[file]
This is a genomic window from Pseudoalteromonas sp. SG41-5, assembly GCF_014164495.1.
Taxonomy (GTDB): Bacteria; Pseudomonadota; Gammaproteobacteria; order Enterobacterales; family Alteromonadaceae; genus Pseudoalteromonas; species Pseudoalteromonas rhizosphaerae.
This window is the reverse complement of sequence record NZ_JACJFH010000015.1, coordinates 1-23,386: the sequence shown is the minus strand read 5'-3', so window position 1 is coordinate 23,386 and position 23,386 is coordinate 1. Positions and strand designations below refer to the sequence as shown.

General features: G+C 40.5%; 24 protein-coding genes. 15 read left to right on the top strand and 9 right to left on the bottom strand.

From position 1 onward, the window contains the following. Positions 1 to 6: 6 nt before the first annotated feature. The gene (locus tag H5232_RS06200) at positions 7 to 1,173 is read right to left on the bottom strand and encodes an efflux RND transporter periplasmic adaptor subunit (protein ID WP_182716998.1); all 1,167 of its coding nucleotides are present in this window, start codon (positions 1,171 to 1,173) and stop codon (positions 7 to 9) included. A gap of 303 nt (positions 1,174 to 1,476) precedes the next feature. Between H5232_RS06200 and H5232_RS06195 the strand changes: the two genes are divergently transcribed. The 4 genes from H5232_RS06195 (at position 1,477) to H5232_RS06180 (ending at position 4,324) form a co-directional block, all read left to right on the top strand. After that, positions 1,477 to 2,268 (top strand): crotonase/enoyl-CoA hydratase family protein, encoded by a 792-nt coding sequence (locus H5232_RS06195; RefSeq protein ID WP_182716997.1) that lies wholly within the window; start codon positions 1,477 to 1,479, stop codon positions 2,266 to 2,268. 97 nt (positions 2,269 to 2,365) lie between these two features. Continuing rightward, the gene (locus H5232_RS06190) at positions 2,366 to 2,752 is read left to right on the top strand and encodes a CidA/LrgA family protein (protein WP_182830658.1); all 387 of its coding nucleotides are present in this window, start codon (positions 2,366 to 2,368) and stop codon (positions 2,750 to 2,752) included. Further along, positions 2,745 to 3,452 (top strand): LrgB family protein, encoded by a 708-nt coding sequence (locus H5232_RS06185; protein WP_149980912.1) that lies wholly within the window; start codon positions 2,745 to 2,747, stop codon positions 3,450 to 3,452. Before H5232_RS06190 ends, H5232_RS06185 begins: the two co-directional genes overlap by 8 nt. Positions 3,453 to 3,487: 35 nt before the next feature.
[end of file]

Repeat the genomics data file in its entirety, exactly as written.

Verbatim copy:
This is a genomic window from Pseudoalteromonas sp. SG41-5, assembly GCF_014164495.1.
Taxonomy (GTDB): Bacteria; Pseudomonadota; Gammaproteobacteria; order Enterobacterales; family Alteromonadaceae; genus Pseudoalteromonas; species Pseudoalteromonas rhizosphaerae.
This window is the reverse complement of sequence record NZ_JACJFH010000015.1, coordinates 1-23,386: the sequence shown is the minus strand read 5'-3', so window position 1 is coordinate 23,386 and position 23,386 is coordinate 1. Positions and strand designations below refer to the sequence as shown.

General features: G+C 40.5%; 24 protein-coding genes. 15 read left to right on the top strand and 9 right to left on the bottom strand.

From position 1 onward, the window contains the following. Positions 1 to 6: 6 nt before the first annotated feature. The gene (locus tag H5232_RS06200) at positions 7 to 1,173 is read right to left on the bottom strand and encodes an efflux RND transporter periplasmic adaptor subunit (protein ID WP_182716998.1); all 1,167 of its coding nucleotides are present in this window, start codon (positions 1,171 to 1,173) and stop codon (positions 7 to 9) included. A gap of 303 nt (positions 1,174 to 1,476) precedes the next feature. Between H5232_RS06200 and H5232_RS06195 the strand changes: the two genes are divergently transcribed. The 4 genes from H5232_RS06195 (at position 1,477) to H5232_RS06180 (ending at position 4,324) form a co-directional block, all read left to right on the top strand. After that, positions 1,477 to 2,268 (top strand): crotonase/enoyl-CoA hydratase family protein, encoded by a 792-nt coding sequence (locus H5232_RS06195; RefSeq protein ID WP_182716997.1) that lies wholly within the window; start codon positions 1,477 to 1,479, stop codon positions 2,266 to 2,268. 97 nt (positions 2,269 to 2,365) lie between these two features. Continuing rightward, the gene (locus H5232_RS06190) at positions 2,366 to 2,752 is read left to right on the top strand and encodes a CidA/LrgA family protein (protein WP_182830658.1); all 387 of its coding nucleotides are present in this window, start codon (positions 2,366 to 2,368) and stop codon (positions 2,750 to 2,752) included. Further along, positions 2,745 to 3,452 (top strand): LrgB family protein, encoded by a 708-nt coding sequence (locus H5232_RS06185; protein WP_149980912.1) that lies wholly within the window; start codon positions 2,745 to 2,747, stop codon positions 3,450 to 3,452. Before H5232_RS06190 ends, H5232_RS06185 begins: the two co-directional genes overlap by 8 nt. Positions 3,453 to 3,487: 35 nt before the next feature.